Doug Feith: Israel didn't push for Iraq War
Former US undersecretary of defense tells Ynet he never saw evidence of Israeli pressure on America to launch Iraq War. In private conversations, Israelis warned that Iraq failure could undermine effort against Iran, he says
WASHINGTON - As opposed to frequently cited claims, Israeli officials did not push their American counterparts into launching a war in Iraq, Former United Stated Undersecretary of Defense Douglas Feith told Ynet in a special interview.
Addressing claims that Israel pushed the US Administration into the war, Feith said "I never saw that."
"What you heard from Israeli officials in private discussions was that they were not really focused on Iraq," Feith said. "They were much more focused on Iran."
US troops in Iraq. (Photo: AP)
When asked why Israel did not publically object to military action in Iraq, he said this was a result of the strong relationship between Israeli officials and the Bush Administration.
"The relationship between Bush and Israel was so strong and so friendly that the Israeli government was not going to join Germany and French in opposing the US," Feith said, and added that "what you heard from the Israelis was not any kind of advocacy of war with Iraq."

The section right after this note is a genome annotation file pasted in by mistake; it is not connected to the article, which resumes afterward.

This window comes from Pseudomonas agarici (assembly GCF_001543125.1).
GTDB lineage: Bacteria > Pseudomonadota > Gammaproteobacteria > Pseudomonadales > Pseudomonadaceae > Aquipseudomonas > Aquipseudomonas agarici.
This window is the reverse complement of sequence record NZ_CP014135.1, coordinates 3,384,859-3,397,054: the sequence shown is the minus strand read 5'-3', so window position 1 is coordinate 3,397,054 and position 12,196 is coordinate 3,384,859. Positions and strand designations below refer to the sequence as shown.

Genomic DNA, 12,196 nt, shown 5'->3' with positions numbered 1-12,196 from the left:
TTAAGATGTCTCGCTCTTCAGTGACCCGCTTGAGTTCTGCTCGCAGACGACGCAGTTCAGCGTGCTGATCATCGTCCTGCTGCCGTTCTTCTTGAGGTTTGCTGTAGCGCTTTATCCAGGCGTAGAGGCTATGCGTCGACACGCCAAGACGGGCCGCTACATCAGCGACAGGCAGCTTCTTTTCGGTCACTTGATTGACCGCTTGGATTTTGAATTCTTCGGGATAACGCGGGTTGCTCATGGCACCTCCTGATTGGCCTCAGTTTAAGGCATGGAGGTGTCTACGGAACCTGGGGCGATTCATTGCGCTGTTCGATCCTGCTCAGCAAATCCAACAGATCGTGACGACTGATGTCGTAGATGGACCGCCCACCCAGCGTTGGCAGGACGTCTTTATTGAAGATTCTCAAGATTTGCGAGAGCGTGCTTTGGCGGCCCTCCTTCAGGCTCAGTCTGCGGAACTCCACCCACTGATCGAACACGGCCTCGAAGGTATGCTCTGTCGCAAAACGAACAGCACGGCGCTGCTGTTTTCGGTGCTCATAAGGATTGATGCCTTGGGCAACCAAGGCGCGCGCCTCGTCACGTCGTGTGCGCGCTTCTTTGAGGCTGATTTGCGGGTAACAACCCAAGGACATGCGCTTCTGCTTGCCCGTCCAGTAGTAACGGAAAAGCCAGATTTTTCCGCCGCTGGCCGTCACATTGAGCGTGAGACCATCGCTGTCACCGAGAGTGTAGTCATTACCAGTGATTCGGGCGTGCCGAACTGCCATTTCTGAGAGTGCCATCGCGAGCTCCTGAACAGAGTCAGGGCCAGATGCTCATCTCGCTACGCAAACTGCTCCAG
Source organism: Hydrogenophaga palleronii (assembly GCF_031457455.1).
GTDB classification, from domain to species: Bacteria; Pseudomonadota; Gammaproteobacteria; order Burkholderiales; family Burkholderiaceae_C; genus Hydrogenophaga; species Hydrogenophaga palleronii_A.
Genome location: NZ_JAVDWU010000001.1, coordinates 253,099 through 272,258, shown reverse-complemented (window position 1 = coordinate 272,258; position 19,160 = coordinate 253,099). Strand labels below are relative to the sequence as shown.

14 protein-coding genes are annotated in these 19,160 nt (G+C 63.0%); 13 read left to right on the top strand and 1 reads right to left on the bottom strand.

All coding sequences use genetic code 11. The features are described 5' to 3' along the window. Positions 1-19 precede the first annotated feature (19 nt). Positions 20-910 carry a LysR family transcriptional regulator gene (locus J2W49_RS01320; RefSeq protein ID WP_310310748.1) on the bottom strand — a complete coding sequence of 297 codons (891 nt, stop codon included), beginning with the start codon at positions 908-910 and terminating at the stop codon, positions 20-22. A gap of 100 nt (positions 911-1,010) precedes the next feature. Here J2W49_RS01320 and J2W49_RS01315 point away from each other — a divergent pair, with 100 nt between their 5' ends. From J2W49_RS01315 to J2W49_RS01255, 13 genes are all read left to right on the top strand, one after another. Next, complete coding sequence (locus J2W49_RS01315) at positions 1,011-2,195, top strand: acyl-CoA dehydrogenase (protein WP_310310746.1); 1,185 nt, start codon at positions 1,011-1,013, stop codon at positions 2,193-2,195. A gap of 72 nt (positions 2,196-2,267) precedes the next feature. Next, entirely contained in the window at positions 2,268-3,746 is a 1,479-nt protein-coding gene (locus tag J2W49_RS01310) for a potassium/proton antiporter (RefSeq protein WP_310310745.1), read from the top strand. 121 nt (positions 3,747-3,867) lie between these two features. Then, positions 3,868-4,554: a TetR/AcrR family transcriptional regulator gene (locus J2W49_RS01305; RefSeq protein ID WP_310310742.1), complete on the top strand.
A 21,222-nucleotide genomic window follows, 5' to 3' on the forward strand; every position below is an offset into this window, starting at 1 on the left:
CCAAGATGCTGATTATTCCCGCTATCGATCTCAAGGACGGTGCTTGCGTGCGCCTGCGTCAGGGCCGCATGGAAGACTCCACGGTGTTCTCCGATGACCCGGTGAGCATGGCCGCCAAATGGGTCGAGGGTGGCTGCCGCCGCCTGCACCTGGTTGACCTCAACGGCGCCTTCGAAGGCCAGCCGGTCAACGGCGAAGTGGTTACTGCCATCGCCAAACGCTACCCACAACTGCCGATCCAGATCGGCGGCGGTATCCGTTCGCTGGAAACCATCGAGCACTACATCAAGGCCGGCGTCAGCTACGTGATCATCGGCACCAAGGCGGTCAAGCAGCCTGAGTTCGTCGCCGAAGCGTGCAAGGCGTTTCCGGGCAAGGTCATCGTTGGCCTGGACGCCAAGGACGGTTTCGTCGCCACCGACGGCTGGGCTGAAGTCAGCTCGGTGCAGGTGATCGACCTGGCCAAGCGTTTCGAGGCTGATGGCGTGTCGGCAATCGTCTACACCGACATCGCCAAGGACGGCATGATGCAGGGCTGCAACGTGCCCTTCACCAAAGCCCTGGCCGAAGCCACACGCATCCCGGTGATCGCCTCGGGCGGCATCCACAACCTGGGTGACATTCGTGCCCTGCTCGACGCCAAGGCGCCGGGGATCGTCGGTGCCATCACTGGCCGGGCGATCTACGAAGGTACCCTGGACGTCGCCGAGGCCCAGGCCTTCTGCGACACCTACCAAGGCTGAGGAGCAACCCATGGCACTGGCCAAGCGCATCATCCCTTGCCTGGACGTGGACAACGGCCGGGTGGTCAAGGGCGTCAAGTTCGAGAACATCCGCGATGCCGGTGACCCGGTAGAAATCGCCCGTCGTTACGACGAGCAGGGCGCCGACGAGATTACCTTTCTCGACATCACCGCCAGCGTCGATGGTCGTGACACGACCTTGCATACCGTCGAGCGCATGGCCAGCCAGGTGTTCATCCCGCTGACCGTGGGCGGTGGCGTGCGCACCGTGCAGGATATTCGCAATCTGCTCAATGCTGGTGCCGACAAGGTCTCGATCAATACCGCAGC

Feith said that he heard "constant (Israeli) emphasis on the importance of the Iran danger" and added that Israel was worried about a scenario that ended up materializing, namely that "if the US got into a military conflict in Iraq and it didn’t go well, it could make our diplomacy with Iran less credible."
'People were looking for ways short of war'
Feith, whose new book War and Decision aims to present his take on the Iraq War, also dismissed claims that the Bush Administration had its mind set on war in Iraq even before the September 11 attacks.
"A lot of the decisions came after September 11th," he told Ynet. "I think one of the things the book explains is that Iraq was a major issue before September 11th - it was a major issue since 1990 for the US, and there was a debate within the US government on what to do about Iraq."
"After all, you had the Iraq Liberation Act in 1998, which said the US policy is regime change, the Senate passed that law unanimously, and President Clinton signed it," he added.
"I review the debates inside the administration on what to do about Iraq and what I point out is that no decisions were made," Feith said, referring to his book. "There were debates about the no-fly zone enforcement, strengthening economic sanctions, and the CIA had been talking about the possibility of a coup. There were debates about whether we can create an autonomous enclave in the south… people were looking for ways short of war to deal with the problem."
Feith also rejected suggestions that the Bush Administration chose to target Iraq because it was the easiest move at the time.
"I don't think it was the easiest," he said. "We looked at each of the states supporting terror, and we said we need a policy appropriate to that country. In the case of Iran and North Korea, it was clear that before anyone could even consider any military action there was important diplomacy that had to be tried."
"At the time the UN was dealing with Iraq for 12 years," Feith said, and added that "the risks of leaving Saddam Hussein in power were very serious."